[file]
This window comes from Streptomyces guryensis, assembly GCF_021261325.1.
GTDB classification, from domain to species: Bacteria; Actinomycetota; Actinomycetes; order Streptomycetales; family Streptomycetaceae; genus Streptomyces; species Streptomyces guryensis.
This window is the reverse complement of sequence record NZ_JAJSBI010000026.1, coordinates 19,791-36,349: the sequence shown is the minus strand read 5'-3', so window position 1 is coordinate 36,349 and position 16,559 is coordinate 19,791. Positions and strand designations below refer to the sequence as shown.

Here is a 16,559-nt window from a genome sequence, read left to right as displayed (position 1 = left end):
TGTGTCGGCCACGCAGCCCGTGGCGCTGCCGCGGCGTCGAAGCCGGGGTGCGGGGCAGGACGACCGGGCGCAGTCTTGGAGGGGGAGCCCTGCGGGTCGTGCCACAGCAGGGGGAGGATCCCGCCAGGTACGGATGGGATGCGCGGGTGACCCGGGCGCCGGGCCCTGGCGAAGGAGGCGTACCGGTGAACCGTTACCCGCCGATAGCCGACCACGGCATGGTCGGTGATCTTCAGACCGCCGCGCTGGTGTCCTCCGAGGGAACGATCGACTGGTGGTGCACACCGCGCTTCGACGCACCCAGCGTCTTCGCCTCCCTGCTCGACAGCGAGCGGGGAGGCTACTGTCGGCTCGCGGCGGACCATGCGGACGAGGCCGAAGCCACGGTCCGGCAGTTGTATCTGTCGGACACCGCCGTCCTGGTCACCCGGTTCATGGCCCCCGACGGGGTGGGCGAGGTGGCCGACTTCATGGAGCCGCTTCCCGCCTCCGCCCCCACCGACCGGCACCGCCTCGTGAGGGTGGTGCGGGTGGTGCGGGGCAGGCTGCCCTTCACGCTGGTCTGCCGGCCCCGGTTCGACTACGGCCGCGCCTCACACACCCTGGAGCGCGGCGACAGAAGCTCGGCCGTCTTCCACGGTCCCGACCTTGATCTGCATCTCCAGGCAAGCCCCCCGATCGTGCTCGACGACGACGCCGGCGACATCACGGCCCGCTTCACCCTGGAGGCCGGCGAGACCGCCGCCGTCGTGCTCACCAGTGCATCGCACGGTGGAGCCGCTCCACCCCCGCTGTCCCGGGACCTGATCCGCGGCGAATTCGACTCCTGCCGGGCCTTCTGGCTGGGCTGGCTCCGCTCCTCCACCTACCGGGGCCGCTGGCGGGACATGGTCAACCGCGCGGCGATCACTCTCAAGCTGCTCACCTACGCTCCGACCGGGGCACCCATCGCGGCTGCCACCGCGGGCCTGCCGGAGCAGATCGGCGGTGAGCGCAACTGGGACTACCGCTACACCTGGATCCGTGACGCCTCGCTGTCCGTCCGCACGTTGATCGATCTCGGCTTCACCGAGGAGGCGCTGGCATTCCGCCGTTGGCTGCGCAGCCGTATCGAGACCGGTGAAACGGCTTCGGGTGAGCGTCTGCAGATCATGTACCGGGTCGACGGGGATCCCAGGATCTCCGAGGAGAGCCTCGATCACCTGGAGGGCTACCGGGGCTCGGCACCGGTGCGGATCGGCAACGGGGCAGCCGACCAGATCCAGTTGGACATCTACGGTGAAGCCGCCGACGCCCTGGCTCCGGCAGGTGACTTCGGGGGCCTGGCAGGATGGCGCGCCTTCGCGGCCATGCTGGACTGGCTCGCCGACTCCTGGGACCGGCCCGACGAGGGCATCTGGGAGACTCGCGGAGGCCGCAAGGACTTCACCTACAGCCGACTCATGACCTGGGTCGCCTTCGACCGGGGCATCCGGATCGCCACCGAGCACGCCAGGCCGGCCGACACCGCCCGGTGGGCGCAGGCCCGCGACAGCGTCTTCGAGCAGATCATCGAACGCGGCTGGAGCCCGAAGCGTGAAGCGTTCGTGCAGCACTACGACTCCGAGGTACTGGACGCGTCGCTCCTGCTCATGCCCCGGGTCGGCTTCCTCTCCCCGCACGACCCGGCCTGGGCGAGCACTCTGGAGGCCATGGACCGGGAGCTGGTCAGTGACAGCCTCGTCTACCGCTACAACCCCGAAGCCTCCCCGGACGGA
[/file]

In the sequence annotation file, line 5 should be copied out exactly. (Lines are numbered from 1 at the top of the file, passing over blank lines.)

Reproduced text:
TGTGTCGGCCACGCAGCCCGTGGCGCTGCCGCGGCGTCGAAGCCGGGGTGCGGGGCAGGACGACCGGGCGCAGTCTTGGAGGGGGAGCCCTGCGGGTCGTGCCACAGCAGGGGGAGGATCCCGCCAGGTACGGATGGGATGCGCGGGTGACCCGGGCGCCGGGCCCTGGCGAAGGAGGCGTACCGGTGAACCGTTACCCGCCGATAGCCGACCACGGCATGGTCGGTGATCTTCAGACCGCCGCGCTGGTGTCCTCCGAGGGAACGATCGACTGGTGGTGCACACCGCGCTTCGACGCACCCAGCGTCTTCGCCTCCCTGCTCGACAGCGAGCGGGGAGGCTACTGTCGGCTCGCGGCGGACCATGCGGACGAGGCCGAAGCCACGGTCCGGCAGTTGTATCTGTCGGACACCGCCGTCCTGGTCACCCGGTTCATGGCCCCCGACGGGGTGGGCGAGGTGGCCGACTTCATGGAGCCGCTTCCCGCCTCCGCCCCCACCGACCGGCACCGCCTCGTGAGGGTGGTGCGGGTGGTGCGGGGCAGGCTGCCCTTCACGCTGGTCTGCCGGCCCCGGTTCGACTACGGCCGCGCCTCACACACCCTGGAGCGCGGCGACAGAAGCTCGGCCGTCTTCCACGGTCCCGACCTTGATCTGCATCTCCAGGCAAGCCCCCCGATCGTGCTCGACGACGACGCCGGCGACATCACGGCCCGCTTCACCCTGGAGGCCGGCGAGACCGCCGCCGTCGTGCTCACCAGTGCATCGCACGGTGGAGCCGCTCCACCCCCGCTGTCCCGGGACCTGATCCGCGGCGAATTCGACTCCTGCCGGGCCTTCTGGCTGGGCTGGCTCCGCTCCTCCACCTACCGGGGCCGCTGGCGGGACATGGTCAACCGCGCGGCGATCACTCTCAAGCTGCTCACCTACGCTCCGACCGGGGCACCCATCGCGGCTGCCACCGCGGGCCTGCCGGAGCAGATCGGCGGTGAGCGCAACTGGGACTACCGCTACACCTGGATCCGTGACGCCTCGCTGTCCGTCCGCACGTTGATCGATCTCGGCTTCACCGAGGAGGCGCTGGCATTCCGCCGTTGGCTGCGCAGCCGTATCGAGACCGGTGAAACGGCTTCGGGTGAGCGTCTGCAGATCATGTACCGGGTCGACGGGGATCCCAGGATCTCCGAGGAGAGCCTCGATCACCTGGAGGGCTACCGGGGCTCGGCACCGGTGCGGATCGGCAACGGGGCAGCCGACCAGATCCAGTTGGACATCTACGGTGAAGCCGCCGACGCCCTGGCTCCGGCAGGTGACTTCGGGGGCCTGGCAGGATGGCGCGCCTTCGCGGCCATGCTGGACTGGCTCGCCGACTCCTGGGACCGGCCCGACGAGGGCATCTGGGAGACTCGCGGAGGCCGCAAGGACTTCACCTACAGCCGACTCATGACCTGGGTCGCCTTCGACCGGGGCATCCGGATCGCCACCGAGCACGCCAGGCCGGCCGACACCGCCCGGTGGGCGCAGGCCCGCGACAGCGTCTTCGAGCAGATCATCGAACGCGGCTGGAGCCCGAAGCGTGAAGCGTTCGTGCAGCACTACGACTCCGAGGTACTGGACGCGTCGCTCCTGCTCATGCCCCGGGTCGGCTTCCTCTCCCCGCACGACCCGGCCTGGGCGAGCACTCTGGAGGCCATGGACCGGGAGCTGGTCAGTGACAGCCTCGTCTACCGCTACAACCCCGAAGCCTCCCCGGACGGA